for tag in products: perfumeBrand=tag.find(“span”,class_=”title-with-level product-title font-century-std size-s bold”).text perfumeName=tag.find(“p”,class_=”multiline-text product-subtitle”).text if tag.find(“span”,class_=”sr-only”): perfumeIntensity=tag.find(“span”,class_=”sr-only”).text
In the code snippet above — we loop through the products object and extract the perfumeBrand, perfumeName& prefumeIntensityby finding the appropriate tags.
We then store all these product attributes into an array named “perfumes_array”.
perfumes_array.append((perfumeBrand.strip(), perfumeName.strip(), perfumeIntensity.strip()))
Now we have all the info from the HTML page inside this perfumes_array.
All we need to do is to use this perfumes_array to write the contents into a CSV file and save it in our folder.
That's what the following code does.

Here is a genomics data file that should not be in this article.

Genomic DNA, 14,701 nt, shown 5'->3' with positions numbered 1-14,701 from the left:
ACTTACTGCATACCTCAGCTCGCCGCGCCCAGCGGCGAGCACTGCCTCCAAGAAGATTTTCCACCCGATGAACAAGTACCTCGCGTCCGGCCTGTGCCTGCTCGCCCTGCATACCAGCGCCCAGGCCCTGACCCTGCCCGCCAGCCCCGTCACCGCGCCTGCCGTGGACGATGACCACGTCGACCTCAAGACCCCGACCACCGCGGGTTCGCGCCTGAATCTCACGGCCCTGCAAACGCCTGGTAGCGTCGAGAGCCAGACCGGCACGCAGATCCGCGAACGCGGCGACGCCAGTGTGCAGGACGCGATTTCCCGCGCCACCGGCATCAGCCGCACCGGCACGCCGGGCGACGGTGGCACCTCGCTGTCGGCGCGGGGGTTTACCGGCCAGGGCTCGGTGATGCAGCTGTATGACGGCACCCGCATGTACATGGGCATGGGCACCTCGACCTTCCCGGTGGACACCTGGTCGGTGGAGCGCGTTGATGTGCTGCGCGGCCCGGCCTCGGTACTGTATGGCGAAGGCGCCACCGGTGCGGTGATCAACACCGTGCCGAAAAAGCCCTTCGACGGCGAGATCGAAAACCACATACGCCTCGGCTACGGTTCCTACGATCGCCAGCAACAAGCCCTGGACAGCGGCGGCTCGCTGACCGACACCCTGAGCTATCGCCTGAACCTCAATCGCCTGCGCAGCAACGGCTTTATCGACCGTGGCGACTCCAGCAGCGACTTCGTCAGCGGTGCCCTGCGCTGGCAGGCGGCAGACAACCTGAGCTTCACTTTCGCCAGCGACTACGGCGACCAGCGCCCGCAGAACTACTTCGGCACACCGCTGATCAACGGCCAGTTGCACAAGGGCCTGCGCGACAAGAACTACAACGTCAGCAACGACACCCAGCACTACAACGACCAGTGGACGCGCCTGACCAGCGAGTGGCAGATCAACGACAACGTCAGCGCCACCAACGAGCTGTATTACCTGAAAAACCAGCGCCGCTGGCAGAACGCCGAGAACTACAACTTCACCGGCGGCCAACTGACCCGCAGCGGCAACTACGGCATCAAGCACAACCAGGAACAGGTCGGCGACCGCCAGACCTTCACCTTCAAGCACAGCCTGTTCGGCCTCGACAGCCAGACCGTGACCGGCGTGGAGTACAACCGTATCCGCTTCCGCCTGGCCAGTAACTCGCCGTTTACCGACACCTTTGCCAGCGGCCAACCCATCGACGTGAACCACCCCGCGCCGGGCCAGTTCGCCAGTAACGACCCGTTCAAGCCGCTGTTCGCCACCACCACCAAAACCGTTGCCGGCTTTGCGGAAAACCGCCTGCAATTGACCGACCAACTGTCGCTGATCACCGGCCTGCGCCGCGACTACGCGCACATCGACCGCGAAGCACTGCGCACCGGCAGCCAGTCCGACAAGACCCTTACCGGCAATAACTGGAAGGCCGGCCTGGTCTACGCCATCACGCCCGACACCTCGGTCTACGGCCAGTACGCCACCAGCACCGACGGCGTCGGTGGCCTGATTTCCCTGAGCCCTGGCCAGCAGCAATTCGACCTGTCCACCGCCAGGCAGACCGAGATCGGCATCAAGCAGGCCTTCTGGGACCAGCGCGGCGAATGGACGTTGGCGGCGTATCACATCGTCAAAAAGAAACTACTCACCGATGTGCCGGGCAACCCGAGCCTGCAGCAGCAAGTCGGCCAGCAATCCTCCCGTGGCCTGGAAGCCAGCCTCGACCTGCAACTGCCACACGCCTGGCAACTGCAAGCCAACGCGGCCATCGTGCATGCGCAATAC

with open(“index.csv”, mode=’a’) as csv_file: writer = csv.writer(csv_file) writer.writerow([“*********”.encode(‘utf-8’).strip(),”*********”.encode(‘utf-8’).strip(),”*********”.encode(‘utf-8’).strip() ]) writer.writerow([“BRAND”.encode(‘utf-8’).strip(),”NAME”.encode(‘utf-8’).strip(),”INTENSITY”.encode(‘utf-8’).strip() ])
for perfumeBrand, perfumeName, perfumeIntensity in perfumes_array: writer.writerow([perfumeBrand.encode(‘utf-8’).strip(), perfumeName.encode(‘utf-8’).strip(), perfumeIntensity.encode(‘utf-8’).strip()])
print(“CSV with Product Info Generated”)
Here’s all your competitor product info — programmatically collected and neatly organized into a CSV file — saving you tons of time!🤖🤖🤖🤖🤖🤖
If you have questions or comments on this post, just leave a comment or reach out to me on Twitter!
In case you missed previous posts, you can find them here.
This post has been published on www.productschool.com communities.